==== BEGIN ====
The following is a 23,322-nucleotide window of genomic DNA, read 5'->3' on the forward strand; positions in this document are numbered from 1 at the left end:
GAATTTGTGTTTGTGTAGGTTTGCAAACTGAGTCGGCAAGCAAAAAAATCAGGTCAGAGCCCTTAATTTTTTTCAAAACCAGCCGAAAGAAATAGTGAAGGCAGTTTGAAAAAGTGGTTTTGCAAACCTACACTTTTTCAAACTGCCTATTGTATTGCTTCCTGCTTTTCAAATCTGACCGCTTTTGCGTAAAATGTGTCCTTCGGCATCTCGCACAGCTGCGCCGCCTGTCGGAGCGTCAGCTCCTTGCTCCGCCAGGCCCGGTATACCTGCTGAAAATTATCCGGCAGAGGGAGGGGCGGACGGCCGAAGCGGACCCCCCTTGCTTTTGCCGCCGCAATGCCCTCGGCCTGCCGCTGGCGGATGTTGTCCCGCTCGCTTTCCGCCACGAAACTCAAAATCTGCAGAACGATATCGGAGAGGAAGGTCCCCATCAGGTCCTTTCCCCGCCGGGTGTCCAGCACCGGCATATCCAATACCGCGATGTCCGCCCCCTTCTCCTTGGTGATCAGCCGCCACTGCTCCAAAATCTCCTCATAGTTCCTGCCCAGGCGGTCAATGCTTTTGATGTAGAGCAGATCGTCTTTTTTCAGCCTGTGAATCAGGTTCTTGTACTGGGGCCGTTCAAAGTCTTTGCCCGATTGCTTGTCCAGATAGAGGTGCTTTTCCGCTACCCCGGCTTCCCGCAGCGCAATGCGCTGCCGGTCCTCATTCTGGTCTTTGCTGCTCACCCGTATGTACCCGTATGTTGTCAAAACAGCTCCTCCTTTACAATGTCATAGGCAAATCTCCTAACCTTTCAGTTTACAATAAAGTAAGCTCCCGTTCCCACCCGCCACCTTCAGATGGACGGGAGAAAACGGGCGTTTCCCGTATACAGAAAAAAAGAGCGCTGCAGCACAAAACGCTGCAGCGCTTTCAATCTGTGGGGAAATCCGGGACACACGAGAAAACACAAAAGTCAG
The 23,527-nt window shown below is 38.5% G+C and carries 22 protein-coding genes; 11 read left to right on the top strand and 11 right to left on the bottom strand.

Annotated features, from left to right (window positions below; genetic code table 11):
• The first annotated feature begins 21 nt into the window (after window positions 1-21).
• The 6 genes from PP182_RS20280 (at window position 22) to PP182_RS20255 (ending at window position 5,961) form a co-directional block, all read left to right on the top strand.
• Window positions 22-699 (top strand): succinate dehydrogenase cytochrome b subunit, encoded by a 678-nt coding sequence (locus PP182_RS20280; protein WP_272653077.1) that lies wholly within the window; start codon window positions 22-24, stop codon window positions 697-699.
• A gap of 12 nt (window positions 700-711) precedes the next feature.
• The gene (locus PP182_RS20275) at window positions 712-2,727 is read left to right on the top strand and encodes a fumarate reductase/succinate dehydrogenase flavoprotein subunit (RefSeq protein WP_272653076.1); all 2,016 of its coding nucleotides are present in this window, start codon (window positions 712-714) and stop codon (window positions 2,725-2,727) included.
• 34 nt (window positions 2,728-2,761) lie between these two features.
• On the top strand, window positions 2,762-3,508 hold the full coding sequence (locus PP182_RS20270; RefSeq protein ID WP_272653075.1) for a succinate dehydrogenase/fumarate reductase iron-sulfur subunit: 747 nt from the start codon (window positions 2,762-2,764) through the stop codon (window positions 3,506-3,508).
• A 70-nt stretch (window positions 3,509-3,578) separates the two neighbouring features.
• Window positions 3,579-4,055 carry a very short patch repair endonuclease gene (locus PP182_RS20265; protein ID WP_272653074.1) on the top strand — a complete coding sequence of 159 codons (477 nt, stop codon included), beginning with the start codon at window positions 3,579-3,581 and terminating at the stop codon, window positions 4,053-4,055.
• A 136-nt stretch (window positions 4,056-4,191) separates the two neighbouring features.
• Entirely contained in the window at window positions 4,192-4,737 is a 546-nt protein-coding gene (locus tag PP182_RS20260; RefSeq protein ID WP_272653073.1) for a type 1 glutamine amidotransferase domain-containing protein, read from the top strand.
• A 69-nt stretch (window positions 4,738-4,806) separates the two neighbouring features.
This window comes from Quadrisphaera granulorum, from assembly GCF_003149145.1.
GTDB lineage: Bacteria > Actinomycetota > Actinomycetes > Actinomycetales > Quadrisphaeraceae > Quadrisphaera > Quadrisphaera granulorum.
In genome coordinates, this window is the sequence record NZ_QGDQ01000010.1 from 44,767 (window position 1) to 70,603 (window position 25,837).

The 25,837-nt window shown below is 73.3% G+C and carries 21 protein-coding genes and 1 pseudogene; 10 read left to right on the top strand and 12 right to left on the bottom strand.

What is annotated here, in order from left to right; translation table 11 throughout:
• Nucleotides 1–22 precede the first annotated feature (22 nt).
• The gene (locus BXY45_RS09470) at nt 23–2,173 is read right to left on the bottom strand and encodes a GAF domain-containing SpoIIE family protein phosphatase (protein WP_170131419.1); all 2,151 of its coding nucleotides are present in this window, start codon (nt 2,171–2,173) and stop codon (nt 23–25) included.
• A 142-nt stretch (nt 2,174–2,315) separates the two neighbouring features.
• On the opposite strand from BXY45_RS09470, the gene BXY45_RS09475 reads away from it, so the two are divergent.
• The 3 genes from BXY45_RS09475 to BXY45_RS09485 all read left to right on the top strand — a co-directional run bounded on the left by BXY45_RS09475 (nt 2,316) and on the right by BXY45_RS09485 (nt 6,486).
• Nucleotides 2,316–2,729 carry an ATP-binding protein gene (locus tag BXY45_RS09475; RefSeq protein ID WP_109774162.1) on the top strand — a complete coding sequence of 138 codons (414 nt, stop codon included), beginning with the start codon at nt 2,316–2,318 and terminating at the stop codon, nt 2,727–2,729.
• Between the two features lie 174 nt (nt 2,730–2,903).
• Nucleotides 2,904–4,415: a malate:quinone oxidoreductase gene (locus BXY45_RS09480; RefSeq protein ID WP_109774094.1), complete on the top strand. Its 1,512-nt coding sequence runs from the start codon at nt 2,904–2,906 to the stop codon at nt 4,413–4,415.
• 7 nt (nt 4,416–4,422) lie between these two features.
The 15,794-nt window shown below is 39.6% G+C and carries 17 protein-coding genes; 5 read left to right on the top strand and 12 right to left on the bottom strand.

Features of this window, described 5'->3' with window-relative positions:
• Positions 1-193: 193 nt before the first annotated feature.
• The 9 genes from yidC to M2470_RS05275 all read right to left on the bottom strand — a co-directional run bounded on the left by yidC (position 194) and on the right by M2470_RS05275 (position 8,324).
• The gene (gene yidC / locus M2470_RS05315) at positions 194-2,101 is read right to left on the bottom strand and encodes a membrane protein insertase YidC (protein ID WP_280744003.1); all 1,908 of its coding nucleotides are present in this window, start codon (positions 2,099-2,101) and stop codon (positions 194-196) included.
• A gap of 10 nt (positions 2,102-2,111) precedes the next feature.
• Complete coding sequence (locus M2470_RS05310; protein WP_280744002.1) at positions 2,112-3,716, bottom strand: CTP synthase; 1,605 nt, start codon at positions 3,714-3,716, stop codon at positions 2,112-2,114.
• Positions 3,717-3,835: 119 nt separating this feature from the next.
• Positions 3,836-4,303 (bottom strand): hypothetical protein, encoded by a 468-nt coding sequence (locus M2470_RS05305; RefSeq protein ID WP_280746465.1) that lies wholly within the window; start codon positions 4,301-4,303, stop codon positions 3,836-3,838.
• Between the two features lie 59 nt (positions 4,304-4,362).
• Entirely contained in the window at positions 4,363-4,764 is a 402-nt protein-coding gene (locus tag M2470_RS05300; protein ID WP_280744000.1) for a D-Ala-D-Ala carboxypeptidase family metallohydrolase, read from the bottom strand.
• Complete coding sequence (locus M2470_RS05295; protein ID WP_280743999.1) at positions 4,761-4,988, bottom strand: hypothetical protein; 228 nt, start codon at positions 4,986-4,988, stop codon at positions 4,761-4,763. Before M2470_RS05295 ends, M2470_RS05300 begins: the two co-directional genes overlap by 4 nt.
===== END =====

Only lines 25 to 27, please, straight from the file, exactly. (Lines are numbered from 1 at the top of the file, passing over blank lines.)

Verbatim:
• On the opposite strand from BXY45_RS09470, the gene BXY45_RS09475 reads away from it, so the two are divergent.
• The 3 genes from BXY45_RS09475 to BXY45_RS09485 all read left to right on the top strand — a co-directional run bounded on the left by BXY45_RS09475 (nt 2,316) and on the right by BXY45_RS09485 (nt 6,486).
• Nucleotides 2,316–2,729 carry an ATP-binding protein gene (locus tag BXY45_RS09475; RefSeq protein ID WP_109774162.1) on the top strand — a complete coding sequence of 138 codons (414 nt, stop codon included), beginning with the start codon at nt 2,316–2,318 and terminating at the stop codon, nt 2,727–2,729.